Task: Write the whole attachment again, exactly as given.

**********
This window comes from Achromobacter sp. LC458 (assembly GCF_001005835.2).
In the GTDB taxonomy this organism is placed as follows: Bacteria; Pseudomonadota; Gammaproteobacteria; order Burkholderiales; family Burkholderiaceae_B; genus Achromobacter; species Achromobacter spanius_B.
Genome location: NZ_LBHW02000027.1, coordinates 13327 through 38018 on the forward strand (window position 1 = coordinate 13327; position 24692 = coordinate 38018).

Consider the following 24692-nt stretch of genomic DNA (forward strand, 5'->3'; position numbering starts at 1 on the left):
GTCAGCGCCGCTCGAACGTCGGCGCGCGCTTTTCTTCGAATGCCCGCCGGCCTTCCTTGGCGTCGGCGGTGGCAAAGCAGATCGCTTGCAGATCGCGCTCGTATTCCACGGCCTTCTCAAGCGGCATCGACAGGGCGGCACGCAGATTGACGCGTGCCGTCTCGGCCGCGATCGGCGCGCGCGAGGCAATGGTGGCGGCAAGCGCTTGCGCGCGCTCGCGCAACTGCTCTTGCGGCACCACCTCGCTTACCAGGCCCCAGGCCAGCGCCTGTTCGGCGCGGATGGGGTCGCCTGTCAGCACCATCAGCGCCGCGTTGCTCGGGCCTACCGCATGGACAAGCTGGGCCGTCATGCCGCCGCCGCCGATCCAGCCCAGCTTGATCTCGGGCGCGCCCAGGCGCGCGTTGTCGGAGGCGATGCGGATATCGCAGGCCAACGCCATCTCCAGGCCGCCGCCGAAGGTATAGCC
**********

This window comes from Achromobacter sp. LC458 (assembly GCF_001005835.2).
In the GTDB taxonomy this organism is placed as follows: Bacteria; Pseudomonadota; Gammaproteobacteria; order Burkholderiales; family Burkholderiaceae_B; genus Achromobacter; species Achromobacter spanius_B.
Genome location: NZ_LBHW02000027.1, coordinates 13327 through 38018 on the forward strand (window position 1 = coordinate 13327; position 24692 = coordinate 38018).

Consider the following 24692-nt stretch of genomic DNA (forward strand, 5'->3'; position numbering starts at 1 on the left):
GTCAGCGCCGCTCGAACGTCGGCGCGCGCTTTTCTTCGAATGCCCGCCGGCCTTCCTTGGCGTCGGCGGTGGCAAAGCAGATCGCTTGCAGATCGCGCTCGTATTCCACGGCCTTCTCAAGCGGCATCGACAGGGCGGCACGCAGATTGACGCGTGCCGTCTCGGCCGCGATCGGCGCGCGCGAGGCAATGGTGGCGGCAAGCGCTTGCGCGCGCTCGCGCAACTGCTCTTGCGGCACCACCTCGCTTACCAGGCCCCAGGCCAGCGCCTGTTCGGCGCGGATGGGGTCGCCTGTCAGCACCATCAGCGCCGCGTTGCTCGGGCCTACCGCATGGACAAGCTGGGCCGTCATGCCGCCGCCGCCGATCCAGCCCAGCTTGATCTCGGGCGCGCCCAGGCGCGCGTTGTCGGAGGCGATGCGGATATCGCAGGCCAACGCCATCTCCAGGCCGCCGCCGAAGGTATAGCC